BC has 17 goals through three games, while Minnesota has 20 through four, so these are two high-powered scoring clubs going head-to-head. It’s also part of the new Big Ten/Hockey East Challenge, which is kind of meaningless, but a fun little way to spice up non-conference play.
The Big Ten has taken it on the chin so far in the challenge after coming out of last weekend 1-4-1, with both Wisconsin (BC, BU) and Michigan State (UMass) getting swept and Michigan salvaging a win and tie at UNH.
Putting the challenge aside for a second, BC and Minnesota boast two of the best junior players in the country in Johnny Gaudreau and Kyle Rau, respectively. Both are undersized players who have just excelled in college hockey over the last three years. Gaudreau has seven points in three games so far, leading the nation in points-per-game, while Rau has five points through four.
The surprise story for Minnesota so far is Sam Warning, who is tied for the national lead with nine points, including five goals and four assists. Freshman Hudson Fasching has also been sensational this year who has six points through his first four collegiate games. Meanwhile, Adam Wilcox remains a strong presence in net for the Gophers, posting a .936 save percentage in four starts.
For BC, beyond Gaudreau, senior forward Kevin Hayes, a first-round draft pick by Chicago in 2010, has been playing extremely well, with six points so far. The defense is led by sophomore Michael Matheson, who looks every bit the first-round pick Florida made him in 2012. Freshmen Ian McCoshen and Scott Savage have also been terrific on the blue line with three points apiece.
It will be interesting to see how BC handles its goaltending this weekend. Jerry York has been alternating so far, with junior Brian Billet making two starts and true freshman Thatcher Demko making one so far. It’s a huge road test for the Eagles, so the decision is not necessarily an easy one for York, unless he has a planned rotation.
This game should be a dandy no matter how you slice it. These are two of the best teams in the country, so the hope is for an extremely entertaining hockey game at this early stage of the year.
Other Games on National TV this Weekend
UMass at Maine, 8 p.m. — NBC Sports Network
Penn State vs. Vermont (in Philadelphia), 5 p.m. ET — Comcast Sportsnet (check locally)
Army at Merrimack, 7 p.m. ET — Fox College Sports
UMass at Maine, 7:30 p.m. ET — Fox College Sports
Boston College at Minnesota — 1 p.m. ET — Fox College Sports (FSN-North)
Each week, the Roundup will conclude with five random musings from the world of college hockey.
1. Wisconsin’s road trip to Boston didn’t go particularly well. The Badgers were out-scored 16-5. On the surface, it’s a terrifying result. UW was without junior goalie Joel Rumpel, who was the primary starter. He’s out with an ankle injury and judging by the goaltending the Badgers got over the weekend, they really can’t afford to be without Rumpel long. According to Andy Johnson of Bucky’s 5th Quarter, Rumpel is expected to miss a few weeks. Wisconsin hosts Lake Superior State, a team that has started well this season, this weekend before hitting the road to play Miami. That’s not a good time to be without the No. 1 goalie. Of course, the Badgers had a far worse start to last season, but there must be some uneasiness in Madison after last weekend’s drubbing.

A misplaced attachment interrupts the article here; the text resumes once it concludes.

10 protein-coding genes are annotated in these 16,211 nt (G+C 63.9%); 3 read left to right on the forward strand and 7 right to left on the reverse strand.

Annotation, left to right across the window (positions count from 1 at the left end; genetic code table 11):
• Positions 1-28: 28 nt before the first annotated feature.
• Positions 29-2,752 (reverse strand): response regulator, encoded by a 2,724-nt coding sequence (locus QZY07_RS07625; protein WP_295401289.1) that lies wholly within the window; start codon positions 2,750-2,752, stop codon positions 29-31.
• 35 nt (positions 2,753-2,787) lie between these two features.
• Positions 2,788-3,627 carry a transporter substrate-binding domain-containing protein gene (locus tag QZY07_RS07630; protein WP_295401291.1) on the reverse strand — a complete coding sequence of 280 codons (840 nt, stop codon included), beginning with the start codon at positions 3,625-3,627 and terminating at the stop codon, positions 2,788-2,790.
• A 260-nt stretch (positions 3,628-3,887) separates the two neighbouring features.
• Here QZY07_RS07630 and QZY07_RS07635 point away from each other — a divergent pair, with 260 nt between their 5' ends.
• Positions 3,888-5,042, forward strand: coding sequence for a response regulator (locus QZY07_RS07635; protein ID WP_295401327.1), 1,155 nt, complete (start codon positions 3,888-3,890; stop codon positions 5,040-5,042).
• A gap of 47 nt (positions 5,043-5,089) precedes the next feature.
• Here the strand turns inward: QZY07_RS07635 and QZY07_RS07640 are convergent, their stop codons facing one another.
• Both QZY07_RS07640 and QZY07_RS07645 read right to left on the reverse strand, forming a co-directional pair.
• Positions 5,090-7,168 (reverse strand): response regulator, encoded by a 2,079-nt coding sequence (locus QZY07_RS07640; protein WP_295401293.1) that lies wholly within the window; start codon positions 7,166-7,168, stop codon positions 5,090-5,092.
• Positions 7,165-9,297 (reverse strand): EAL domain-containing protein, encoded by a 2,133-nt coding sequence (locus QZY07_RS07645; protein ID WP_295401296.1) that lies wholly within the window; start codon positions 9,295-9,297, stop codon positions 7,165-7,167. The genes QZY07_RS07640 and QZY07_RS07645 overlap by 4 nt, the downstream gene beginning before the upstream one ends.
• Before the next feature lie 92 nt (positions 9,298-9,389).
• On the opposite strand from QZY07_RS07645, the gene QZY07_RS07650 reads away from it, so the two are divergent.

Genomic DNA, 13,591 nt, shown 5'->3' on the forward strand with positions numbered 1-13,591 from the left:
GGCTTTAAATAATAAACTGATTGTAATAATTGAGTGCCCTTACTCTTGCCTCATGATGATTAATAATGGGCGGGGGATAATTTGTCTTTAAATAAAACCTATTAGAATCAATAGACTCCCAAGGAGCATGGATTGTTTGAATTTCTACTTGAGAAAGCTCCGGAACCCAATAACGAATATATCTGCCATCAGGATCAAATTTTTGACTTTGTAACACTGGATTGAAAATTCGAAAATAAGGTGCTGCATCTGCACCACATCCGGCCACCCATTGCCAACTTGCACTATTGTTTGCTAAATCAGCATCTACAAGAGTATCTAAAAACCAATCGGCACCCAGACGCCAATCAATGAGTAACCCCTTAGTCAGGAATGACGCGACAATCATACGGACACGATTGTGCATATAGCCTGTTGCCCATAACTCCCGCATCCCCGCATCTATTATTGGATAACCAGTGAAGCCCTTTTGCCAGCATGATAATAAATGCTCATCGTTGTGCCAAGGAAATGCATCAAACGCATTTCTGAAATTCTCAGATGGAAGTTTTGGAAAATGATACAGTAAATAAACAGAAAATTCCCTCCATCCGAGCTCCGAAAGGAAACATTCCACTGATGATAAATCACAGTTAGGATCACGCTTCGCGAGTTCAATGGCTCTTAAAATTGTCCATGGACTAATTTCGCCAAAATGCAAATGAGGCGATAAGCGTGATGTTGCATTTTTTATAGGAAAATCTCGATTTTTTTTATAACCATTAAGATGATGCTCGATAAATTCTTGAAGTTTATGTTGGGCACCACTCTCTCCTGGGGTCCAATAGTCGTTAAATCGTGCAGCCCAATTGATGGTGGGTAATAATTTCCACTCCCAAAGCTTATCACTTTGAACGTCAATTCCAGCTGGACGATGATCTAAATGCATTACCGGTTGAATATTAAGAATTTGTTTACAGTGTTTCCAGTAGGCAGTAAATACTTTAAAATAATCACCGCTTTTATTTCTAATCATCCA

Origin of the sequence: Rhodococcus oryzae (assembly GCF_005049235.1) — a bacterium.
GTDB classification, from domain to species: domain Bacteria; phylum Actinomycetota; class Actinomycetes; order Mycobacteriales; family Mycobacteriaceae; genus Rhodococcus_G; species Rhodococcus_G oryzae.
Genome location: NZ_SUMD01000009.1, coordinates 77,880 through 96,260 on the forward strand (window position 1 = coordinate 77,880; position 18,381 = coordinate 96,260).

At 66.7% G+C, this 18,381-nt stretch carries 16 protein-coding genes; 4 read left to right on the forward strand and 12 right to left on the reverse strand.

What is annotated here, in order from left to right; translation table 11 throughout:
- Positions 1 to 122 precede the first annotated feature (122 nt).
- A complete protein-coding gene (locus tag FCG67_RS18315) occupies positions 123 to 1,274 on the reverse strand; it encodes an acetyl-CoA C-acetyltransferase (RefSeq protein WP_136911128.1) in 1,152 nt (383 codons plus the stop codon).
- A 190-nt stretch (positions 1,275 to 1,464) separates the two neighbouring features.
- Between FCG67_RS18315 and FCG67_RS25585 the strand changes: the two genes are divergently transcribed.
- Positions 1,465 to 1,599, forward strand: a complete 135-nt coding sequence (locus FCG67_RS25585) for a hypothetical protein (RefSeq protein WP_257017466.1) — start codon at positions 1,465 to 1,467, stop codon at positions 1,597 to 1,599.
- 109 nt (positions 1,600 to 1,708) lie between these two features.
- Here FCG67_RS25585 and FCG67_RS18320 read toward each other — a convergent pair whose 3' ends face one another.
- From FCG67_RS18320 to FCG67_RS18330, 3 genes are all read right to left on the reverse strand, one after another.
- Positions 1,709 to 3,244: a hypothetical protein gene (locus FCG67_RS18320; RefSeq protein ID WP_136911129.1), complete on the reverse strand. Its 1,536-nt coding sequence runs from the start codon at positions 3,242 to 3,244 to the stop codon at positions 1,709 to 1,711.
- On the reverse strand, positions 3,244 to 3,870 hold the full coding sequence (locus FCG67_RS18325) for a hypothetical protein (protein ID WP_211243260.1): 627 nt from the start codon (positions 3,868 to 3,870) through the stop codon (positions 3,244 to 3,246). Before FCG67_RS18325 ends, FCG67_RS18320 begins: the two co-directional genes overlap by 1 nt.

2. Have I mentioned I hate October?
3. Yale’s title defense begins this weekend at the Liberty Invitational in Newark at the Prudential Center, home of the New Jersey Devils. The Bulldogs will meet Brown and Princeton over the weekend as we get our first glimpse at what this team will look like without Andrew Miller, Antoine Laganiere and Jeff Malcolm, all key pieces of last year’s club. The weekend should be special for Yale’s top returning player, Kenny Agostino. He burst onto the scene as a New Jersey high school player, a level of hockey that hasn’t produced a lot of draft picks, but Agostino is one of them. Could be a big weekend for the Garden State native.
4. Speaking of Yale, have you heard what alum Mark Arcobello is doing in the NHL this season? After making the league this year as a 25-year-old rookie, Arcobello has posted 10 assists through his first 10 games this season. According to the Elias Sports Bureau, the only two other rookies to accomplish that same feat in the last 20 years are Sidney Crosby and Patrick Kane. Arcobello has really worked his way up to the NHL. He went undrafted, spent four years at Yale, spent half a season in the ECHL before earning a call to the AHL. He spent the last two and a half seasons with Edmonton’s affiliate in Oklahoma City before getting the call this year. It appears to have been worth the wait.
5. Michigan’s Achilles’ heel coming into the season sure looked like it was going to be its goaltending. After a dismal year last year, missing the NCAA tournament for the first time in 17 years, it was a valid concern. Through four games, with three against highly-ranked opponents — Boston College and New Hampshire — Michigan’s tandem of sophomore Steve Racine and freshman Zach Nagelvoort has posted a .937 save percentage, while facing 126 shots through four games. Not too shabby. The Wolverines welcome Boston University and UMass-Lowell this weekend, which should be an interesting test, but the 3-0-1 start has to build some confidence for UM. In addition to the goaltending, the forward crop is looking really strong this year, particularly with the addition of freshmen J.T. Compher (four assists) and Tyler Motte (three goals). Still a long season and the goaltending could go south, but Michigan is off to just the kind of start it needed after last year’s disappointment.